Shifting tides at the top
A few months ago, FCC Commissioner Michael Powell spoke before an industry group and announced his belief that the FCC sometimes improperly regulates all businesses as though each were the size of a regional Bell company. Powell suggested that such regulatory tactics were wrong and did not reflect the entirety of the industry.
Within that speech laid a glimmer of hope for small businesses and minority-run start-ups that have struggled against the policy of “bigger is better,” the mantra-on-sampler revered by the past Reed Hundt administration. Although Hundt believed that all telecommunications services might be delivered by no more that six competing entities, small businesses railed against this heretic to true competition.
At the core of this running debate is the definition of “competition.” This one word and the implications its definition has in the creation of regulation is of paramount importance in determining the future of our industry. Stripped to the bone, the debate is a struggle for the soul of the FCC, which resonates from the commissioners’ combined vision of the paths that lead to competition in the marketplace.
Recently, in his dissenting statement within Docket 98-56 regarding future regulation of Operations Support Systems, Commissioner Harold Furchgott-Roth said, “… for most of the past century, regulators, rather than consumers, made choices both about who may enter a market and about the terms and conditions of commerce. And regulators practically always chose a single provider, no competition and narrowly regulated terms and conditions. Even where competition and private contracts were viable, regulators often insisted on using regulation rather than contract to manage transactions in telecommunications markets.”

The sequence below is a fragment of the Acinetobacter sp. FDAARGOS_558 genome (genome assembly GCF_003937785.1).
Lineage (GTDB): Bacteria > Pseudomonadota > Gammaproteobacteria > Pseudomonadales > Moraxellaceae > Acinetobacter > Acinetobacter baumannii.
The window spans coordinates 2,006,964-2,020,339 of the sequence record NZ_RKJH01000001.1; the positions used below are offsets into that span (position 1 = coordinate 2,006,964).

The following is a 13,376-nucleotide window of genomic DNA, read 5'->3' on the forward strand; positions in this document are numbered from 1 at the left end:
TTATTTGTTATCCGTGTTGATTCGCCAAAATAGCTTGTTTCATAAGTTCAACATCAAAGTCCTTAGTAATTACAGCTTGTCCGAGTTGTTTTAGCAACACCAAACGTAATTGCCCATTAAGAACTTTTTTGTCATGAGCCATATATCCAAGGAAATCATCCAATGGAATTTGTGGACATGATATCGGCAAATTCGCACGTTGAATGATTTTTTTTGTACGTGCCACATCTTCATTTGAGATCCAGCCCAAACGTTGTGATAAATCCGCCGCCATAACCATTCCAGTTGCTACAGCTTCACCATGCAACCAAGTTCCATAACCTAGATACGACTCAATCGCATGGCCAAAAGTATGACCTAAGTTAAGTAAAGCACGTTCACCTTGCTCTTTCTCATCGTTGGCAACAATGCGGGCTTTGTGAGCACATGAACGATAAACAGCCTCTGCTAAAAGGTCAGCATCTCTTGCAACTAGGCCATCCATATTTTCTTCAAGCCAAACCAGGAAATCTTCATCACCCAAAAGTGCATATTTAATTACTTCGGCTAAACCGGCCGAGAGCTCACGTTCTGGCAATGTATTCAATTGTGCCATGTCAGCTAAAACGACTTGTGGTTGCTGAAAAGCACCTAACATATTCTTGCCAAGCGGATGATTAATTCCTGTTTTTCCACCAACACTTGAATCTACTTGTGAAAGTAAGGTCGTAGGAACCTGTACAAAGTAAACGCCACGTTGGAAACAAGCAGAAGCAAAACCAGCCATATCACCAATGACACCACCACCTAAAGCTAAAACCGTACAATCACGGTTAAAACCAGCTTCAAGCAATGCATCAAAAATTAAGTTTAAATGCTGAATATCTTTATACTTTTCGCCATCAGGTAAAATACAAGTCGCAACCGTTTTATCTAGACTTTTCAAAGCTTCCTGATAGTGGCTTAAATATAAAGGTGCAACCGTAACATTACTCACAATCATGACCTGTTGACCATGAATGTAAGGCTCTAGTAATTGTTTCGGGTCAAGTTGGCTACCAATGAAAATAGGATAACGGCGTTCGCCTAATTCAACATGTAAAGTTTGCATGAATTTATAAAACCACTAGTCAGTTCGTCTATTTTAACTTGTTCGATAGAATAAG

The good commissioner thus joined his colleague, Commissioner Powell, in suggesting that the telecommunications industry lacks the zeal and blood of true competition, that market entry is too restrictive and that the agency should simply get out of the way.
Regulatory litmus test
Having published this mini-manifesto, Commissioner Furchgott-Roth may be called on to demonstrate the will behind his words. It is one thing to claim to be a supporter of free markets. It is another to resist the strength of huge companies that lobby, cajole, contribute to politicians, accept positions of power within cabinets and run rings around the antitrust division of the U.S. Department of Justice.
For example, can one both support the auction of radio spectrum and be an avowed believer in free-market competition? The answer is no. Auctions are, by their nature, anticompetitive, as they favor the rich over the poor, the well-financed over the well-intentioned and the established over the new. In holding auctions of spectrum at every turn, the agency has opted for less, not more, opportunity and competition by regulating the number, size, construction schedule and more, of any participant.
Can one support mandatory frequency migration and still claim a kinship with free-market ideals? Again, the answer is no. If left alone, the market would create private contracts for any migration that is deemed essential for the delivery of serv-ices. Arms-length negotiation would perform what the agen cy’s arm-twisting regulation seeks.